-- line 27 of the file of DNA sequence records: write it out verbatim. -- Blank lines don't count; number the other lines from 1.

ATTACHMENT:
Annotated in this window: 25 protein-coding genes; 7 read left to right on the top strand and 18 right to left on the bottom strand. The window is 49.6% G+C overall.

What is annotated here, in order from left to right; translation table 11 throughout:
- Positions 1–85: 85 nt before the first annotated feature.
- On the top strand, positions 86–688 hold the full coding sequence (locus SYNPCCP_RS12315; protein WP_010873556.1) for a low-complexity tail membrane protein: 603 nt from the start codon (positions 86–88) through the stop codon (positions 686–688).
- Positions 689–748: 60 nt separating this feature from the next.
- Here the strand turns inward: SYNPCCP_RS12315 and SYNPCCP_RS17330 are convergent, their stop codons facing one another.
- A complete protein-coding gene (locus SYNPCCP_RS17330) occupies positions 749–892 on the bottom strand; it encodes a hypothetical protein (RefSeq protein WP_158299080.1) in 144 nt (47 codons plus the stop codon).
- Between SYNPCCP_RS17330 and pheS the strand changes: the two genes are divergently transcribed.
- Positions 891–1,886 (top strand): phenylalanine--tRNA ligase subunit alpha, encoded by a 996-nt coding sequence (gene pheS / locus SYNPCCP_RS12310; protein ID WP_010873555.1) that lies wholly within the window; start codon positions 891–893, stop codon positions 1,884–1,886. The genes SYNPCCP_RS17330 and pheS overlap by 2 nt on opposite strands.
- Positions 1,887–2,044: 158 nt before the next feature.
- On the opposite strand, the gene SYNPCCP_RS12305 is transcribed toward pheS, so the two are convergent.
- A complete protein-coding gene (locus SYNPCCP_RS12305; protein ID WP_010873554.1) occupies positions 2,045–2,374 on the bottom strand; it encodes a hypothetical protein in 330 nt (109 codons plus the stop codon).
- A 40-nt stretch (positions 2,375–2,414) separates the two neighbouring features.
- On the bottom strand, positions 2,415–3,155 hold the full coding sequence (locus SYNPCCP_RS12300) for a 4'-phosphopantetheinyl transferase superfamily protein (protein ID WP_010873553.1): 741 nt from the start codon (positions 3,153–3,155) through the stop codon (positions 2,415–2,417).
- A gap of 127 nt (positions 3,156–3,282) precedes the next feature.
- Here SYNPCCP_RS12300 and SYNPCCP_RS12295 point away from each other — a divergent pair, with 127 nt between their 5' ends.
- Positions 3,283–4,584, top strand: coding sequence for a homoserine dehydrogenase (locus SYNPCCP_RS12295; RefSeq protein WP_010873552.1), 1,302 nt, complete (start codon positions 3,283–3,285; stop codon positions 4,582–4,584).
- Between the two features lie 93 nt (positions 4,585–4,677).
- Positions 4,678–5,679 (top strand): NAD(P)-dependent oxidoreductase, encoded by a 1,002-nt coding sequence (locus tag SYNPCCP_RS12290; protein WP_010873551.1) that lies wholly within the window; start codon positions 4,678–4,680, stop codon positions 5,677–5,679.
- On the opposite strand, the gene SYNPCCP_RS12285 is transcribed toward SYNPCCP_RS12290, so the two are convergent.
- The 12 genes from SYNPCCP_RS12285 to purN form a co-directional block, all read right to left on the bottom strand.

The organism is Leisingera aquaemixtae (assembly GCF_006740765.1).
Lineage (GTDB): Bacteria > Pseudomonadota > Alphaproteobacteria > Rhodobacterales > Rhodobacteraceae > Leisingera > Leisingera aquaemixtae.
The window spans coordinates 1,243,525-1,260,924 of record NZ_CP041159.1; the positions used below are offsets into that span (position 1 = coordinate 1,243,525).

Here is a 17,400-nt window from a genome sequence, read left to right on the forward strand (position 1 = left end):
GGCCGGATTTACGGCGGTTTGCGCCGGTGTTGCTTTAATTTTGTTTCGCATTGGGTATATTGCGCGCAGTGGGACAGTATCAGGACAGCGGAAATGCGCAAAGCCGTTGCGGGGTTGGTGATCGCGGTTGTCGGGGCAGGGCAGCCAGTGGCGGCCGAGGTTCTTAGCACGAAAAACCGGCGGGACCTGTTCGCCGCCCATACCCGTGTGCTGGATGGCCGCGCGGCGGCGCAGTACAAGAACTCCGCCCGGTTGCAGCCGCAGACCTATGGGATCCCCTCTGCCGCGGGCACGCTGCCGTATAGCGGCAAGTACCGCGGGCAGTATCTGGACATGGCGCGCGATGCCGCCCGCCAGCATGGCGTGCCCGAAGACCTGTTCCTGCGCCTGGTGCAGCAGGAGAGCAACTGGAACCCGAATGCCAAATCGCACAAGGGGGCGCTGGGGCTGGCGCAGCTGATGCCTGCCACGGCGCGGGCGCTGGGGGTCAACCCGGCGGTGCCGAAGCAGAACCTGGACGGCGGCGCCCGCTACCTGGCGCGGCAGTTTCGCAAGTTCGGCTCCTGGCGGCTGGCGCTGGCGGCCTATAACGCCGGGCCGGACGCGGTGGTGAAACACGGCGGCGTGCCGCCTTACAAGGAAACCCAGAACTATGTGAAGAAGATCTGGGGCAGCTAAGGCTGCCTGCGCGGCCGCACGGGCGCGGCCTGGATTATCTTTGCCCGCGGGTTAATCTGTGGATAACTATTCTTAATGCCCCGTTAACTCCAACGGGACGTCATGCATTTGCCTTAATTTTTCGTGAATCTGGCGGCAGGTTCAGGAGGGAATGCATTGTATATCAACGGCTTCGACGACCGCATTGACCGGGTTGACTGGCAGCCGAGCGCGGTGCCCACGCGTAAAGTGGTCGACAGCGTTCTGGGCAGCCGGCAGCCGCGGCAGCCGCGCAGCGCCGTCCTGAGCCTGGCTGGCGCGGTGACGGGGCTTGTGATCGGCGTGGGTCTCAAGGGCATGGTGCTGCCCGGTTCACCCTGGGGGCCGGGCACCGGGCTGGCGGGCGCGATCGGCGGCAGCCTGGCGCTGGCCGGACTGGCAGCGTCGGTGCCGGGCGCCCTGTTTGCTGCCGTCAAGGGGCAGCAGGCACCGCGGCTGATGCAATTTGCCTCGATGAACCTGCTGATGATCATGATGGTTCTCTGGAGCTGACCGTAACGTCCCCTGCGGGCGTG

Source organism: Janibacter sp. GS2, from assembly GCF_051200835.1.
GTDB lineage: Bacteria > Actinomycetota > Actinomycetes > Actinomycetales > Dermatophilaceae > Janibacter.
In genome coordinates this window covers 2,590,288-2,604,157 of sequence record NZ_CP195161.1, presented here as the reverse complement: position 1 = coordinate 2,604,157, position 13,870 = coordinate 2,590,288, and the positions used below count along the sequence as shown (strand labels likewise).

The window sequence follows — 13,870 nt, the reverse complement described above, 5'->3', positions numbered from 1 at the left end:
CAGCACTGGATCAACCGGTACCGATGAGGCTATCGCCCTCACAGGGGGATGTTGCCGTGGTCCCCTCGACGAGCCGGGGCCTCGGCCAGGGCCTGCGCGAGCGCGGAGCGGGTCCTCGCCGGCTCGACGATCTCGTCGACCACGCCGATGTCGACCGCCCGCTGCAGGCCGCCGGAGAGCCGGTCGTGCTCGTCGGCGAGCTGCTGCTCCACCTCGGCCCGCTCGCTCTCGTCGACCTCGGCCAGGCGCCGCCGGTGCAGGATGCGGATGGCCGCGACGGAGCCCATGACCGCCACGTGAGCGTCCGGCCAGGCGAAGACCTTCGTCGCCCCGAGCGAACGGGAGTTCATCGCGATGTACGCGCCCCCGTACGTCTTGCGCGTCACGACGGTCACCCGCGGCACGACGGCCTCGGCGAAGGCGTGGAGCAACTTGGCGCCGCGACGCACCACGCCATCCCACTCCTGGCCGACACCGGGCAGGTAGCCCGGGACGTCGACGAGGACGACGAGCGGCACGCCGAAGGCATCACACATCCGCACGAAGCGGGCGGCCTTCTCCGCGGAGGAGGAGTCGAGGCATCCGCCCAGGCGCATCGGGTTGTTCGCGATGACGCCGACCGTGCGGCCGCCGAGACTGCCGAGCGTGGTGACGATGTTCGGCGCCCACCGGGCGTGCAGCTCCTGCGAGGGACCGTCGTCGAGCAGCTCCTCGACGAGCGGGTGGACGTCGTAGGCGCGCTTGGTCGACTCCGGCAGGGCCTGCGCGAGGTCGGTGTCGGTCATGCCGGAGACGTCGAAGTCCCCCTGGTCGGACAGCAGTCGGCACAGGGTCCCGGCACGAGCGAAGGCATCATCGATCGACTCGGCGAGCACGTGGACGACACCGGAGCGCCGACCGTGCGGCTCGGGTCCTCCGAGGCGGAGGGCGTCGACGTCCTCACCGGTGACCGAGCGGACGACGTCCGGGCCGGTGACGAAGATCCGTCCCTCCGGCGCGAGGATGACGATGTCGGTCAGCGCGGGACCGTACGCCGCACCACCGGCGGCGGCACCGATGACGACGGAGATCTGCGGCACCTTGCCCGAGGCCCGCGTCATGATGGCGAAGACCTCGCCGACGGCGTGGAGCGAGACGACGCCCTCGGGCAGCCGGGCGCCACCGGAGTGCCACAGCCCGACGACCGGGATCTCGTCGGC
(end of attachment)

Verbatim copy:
Source organism: Janibacter sp. GS2, from assembly GCF_051200835.1.